Before the shutdown of the century, we attended the SCAD aTVfest in Atlanta.
New Amsterdam's showrunner David Schulner and cast member Tyler Labine (Dr. Iggy Frome) were on hand to answer a few questions for us.
As you prepare for the next explosive episode of the thrilling NBC series, check out this short interview.
How do you come up with all of the cases showcased, and how do you determine what social issues you explore?
David Schulner: It really all comes from the writers. I was telling people I have a huge wall in the writer's room full of note cards of stories that I think are incredible and New Amsterdam should tackle. I love them. I'm passionate about them, and no one wants to do them.
All the writers look at the wall and say "that's really nice that you like those, but I have this amazing story that I want to tell." So all our stories originate with each individual writer.
Something they saw on the news, something that happened to them, and they bring it to me, and we develop it in the room together, and it becomes an episode. But, we don't go looking for stories. The stories come from us.
Tyler Labine: They're very topical and you should see this room. It's the most... I know the word diversity gets thrown around a lot, but really, all walks of life. Everybody is represented in that room. David has said on a number of occasions, like that's why we have such good storytelling because everybody's telling the story. So, you know.
And Iggy is so different than anything you've played in the past. He's so multifaceted with so many different layers. Where do you find your inspiration to become Iggy?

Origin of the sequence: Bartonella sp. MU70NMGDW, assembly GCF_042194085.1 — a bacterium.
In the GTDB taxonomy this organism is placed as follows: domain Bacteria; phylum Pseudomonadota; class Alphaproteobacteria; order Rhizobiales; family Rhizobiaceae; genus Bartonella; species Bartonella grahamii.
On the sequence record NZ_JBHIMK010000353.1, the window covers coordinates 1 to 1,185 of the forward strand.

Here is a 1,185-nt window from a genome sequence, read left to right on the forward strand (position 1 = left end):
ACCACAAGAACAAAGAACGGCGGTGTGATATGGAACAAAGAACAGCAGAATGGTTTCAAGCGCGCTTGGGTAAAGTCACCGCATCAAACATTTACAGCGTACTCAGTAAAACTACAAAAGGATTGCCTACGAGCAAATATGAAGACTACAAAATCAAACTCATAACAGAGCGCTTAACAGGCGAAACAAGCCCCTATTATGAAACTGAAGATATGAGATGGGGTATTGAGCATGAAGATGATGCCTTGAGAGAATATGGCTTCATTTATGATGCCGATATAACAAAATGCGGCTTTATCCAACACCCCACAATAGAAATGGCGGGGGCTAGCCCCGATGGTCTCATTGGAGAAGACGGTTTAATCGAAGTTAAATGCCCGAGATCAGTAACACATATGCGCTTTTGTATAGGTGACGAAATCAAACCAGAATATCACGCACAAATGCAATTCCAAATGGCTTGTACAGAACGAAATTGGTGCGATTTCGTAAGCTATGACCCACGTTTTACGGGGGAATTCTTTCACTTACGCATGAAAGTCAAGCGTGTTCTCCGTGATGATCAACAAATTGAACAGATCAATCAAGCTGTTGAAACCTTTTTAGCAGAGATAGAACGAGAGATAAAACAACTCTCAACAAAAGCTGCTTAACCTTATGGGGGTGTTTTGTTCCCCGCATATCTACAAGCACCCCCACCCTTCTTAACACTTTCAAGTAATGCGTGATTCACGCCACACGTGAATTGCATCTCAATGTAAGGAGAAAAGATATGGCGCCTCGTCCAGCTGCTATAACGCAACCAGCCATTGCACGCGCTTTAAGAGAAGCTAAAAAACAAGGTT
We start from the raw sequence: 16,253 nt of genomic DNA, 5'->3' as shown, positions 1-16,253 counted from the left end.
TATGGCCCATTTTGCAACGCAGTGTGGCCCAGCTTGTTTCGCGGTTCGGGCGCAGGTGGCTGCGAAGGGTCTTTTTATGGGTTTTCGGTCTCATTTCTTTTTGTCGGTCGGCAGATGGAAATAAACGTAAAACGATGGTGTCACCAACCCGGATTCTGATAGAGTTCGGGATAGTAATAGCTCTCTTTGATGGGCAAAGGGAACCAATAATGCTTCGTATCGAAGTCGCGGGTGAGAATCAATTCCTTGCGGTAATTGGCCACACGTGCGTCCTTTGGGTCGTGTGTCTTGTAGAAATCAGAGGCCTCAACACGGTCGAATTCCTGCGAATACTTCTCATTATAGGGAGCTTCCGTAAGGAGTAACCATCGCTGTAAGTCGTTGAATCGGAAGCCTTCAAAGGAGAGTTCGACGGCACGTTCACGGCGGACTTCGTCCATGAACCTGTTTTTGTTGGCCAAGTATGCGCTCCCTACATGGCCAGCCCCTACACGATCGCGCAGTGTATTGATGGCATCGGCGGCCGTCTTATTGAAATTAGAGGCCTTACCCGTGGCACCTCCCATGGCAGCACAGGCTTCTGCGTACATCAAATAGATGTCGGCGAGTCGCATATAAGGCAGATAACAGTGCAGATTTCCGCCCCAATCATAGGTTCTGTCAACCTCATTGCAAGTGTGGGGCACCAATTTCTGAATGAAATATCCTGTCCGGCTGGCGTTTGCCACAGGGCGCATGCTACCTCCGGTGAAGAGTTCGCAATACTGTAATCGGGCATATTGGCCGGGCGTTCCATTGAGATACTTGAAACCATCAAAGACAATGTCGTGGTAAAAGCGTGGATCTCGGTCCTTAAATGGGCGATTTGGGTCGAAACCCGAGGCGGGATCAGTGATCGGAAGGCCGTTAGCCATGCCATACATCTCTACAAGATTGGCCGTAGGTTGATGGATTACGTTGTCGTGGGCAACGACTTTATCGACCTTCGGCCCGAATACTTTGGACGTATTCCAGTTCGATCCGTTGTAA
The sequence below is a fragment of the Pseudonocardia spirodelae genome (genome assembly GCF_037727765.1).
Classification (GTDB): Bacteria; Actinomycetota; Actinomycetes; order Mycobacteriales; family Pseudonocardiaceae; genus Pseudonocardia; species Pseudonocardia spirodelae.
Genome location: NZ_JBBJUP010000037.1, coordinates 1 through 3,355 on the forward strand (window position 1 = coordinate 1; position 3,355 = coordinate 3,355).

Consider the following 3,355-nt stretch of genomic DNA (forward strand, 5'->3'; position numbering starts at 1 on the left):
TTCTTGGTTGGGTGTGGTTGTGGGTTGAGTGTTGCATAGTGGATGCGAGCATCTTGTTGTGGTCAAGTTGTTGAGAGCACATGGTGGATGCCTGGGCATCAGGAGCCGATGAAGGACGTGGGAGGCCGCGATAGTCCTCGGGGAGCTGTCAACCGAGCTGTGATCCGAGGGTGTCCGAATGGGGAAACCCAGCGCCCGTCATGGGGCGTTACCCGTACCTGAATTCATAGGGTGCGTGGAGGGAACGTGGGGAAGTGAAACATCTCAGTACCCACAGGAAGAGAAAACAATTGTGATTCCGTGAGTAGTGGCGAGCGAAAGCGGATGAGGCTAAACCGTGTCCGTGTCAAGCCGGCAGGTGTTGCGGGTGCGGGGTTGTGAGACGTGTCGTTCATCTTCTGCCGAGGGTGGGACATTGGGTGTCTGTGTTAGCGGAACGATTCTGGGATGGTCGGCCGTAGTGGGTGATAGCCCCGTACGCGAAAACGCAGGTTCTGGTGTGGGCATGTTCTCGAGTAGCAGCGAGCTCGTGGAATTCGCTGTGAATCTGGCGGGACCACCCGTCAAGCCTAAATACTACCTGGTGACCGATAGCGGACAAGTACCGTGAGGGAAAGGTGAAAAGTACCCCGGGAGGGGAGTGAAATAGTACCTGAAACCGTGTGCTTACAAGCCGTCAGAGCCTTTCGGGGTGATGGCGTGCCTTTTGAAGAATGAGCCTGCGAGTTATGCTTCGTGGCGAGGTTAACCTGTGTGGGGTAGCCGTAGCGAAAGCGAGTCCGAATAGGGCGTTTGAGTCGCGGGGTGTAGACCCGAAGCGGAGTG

Tyler: I don't know. I mean from, from these guys. Honestly, from the get-go it was like, I sort of felt like I had to play catch up a lot in the beginning. I was like, "oh my God, I'm out of my depth."
I've played a lot of real funny characters, and I can definitely hang with a bunch of comedic actors, and I can ad-lib until the cows come home, and I know how to do that. I spent 30 years perfecting that, and then I did this show, and I've done some dramas before, but nothing really...
This is deep.
Tyler: This is deep, and I honestly, the first half of [New Amsterdam Season 1], I was like, "I don't know what I'm doing, now why did they hire me?" Like I don't... I guess this is what I should do; this is how you be Iggy or whatever. But I feel like something really funny happened within that.
Ans I'm sure you probably see a point where I settled a little bit, but in the beginning, I remember very actively being like, "I can do anything. I can, literally. Iggy can be anything." I don't know. There's no rules. I felt like the drama, sort of playing field is much more open than the comedic playing field. Does that make sense?
Yes, absolutely. It's more realistic to life.
Tyler: You get to tell a story and you can, I sound like an idiot, but comedy is very constricted. It's very restrictive. You have one rule, make people laugh. And often the story gets dropped by the wayside and it's just like, do that thing.